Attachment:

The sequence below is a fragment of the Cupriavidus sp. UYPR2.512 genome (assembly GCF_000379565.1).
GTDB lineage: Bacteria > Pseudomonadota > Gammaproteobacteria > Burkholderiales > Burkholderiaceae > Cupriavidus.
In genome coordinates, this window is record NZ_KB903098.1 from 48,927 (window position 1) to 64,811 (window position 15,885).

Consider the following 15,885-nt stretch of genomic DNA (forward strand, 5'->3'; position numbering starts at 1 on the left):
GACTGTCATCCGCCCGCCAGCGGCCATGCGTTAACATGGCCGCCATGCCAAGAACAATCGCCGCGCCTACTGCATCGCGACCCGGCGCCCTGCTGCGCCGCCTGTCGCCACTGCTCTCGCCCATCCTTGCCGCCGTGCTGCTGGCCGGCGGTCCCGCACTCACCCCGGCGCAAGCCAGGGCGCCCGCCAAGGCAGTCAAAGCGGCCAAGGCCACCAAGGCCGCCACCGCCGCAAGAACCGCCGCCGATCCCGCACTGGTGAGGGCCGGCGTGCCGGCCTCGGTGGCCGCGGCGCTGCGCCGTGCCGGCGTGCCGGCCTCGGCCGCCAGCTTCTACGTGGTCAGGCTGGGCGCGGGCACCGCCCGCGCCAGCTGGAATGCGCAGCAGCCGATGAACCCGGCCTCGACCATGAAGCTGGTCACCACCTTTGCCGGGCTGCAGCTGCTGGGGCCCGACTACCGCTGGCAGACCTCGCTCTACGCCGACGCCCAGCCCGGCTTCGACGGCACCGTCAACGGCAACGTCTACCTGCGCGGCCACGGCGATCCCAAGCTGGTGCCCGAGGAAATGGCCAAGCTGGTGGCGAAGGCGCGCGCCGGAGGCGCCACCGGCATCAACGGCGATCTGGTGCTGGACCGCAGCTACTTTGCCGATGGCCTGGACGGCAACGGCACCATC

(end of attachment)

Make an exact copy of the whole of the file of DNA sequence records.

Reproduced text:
The sequence below is a fragment of the Cupriavidus sp. UYPR2.512 genome (assembly GCF_000379565.1).
GTDB lineage: Bacteria > Pseudomonadota > Gammaproteobacteria > Burkholderiales > Burkholderiaceae > Cupriavidus.
In genome coordinates, this window is record NZ_KB903098.1 from 48,927 (window position 1) to 64,811 (window position 15,885).

Consider the following 15,885-nt stretch of genomic DNA (forward strand, 5'->3'; position numbering starts at 1 on the left):
GACTGTCATCCGCCCGCCAGCGGCCATGCGTTAACATGGCCGCCATGCCAAGAACAATCGCCGCGCCTACTGCATCGCGACCCGGCGCCCTGCTGCGCCGCCTGTCGCCACTGCTCTCGCCCATCCTTGCCGCCGTGCTGCTGGCCGGCGGTCCCGCACTCACCCCGGCGCAAGCCAGGGCGCCCGCCAAGGCAGTCAAAGCGGCCAAGGCCACCAAGGCCGCCACCGCCGCAAGAACCGCCGCCGATCCCGCACTGGTGAGGGCCGGCGTGCCGGCCTCGGTGGCCGCGGCGCTGCGCCGTGCCGGCGTGCCGGCCTCGGCCGCCAGCTTCTACGTGGTCAGGCTGGGCGCGGGCACCGCCCGCGCCAGCTGGAATGCGCAGCAGCCGATGAACCCGGCCTCGACCATGAAGCTGGTCACCACCTTTGCCGGGCTGCAGCTGCTGGGGCCCGACTACCGCTGGCAGACCTCGCTCTACGCCGACGCCCAGCCCGGCTTCGACGGCACCGTCAACGGCAACGTCTACCTGCGCGGCCACGGCGATCCCAAGCTGGTGCCCGAGGAAATGGCCAAGCTGGTGGCGAAGGCGCGCGCCGGAGGCGCCACCGGCATCAACGGCGATCTGGTGCTGGACCGCAGCTACTTTGCCGATGGCCTGGACGGCAACGGCACCATC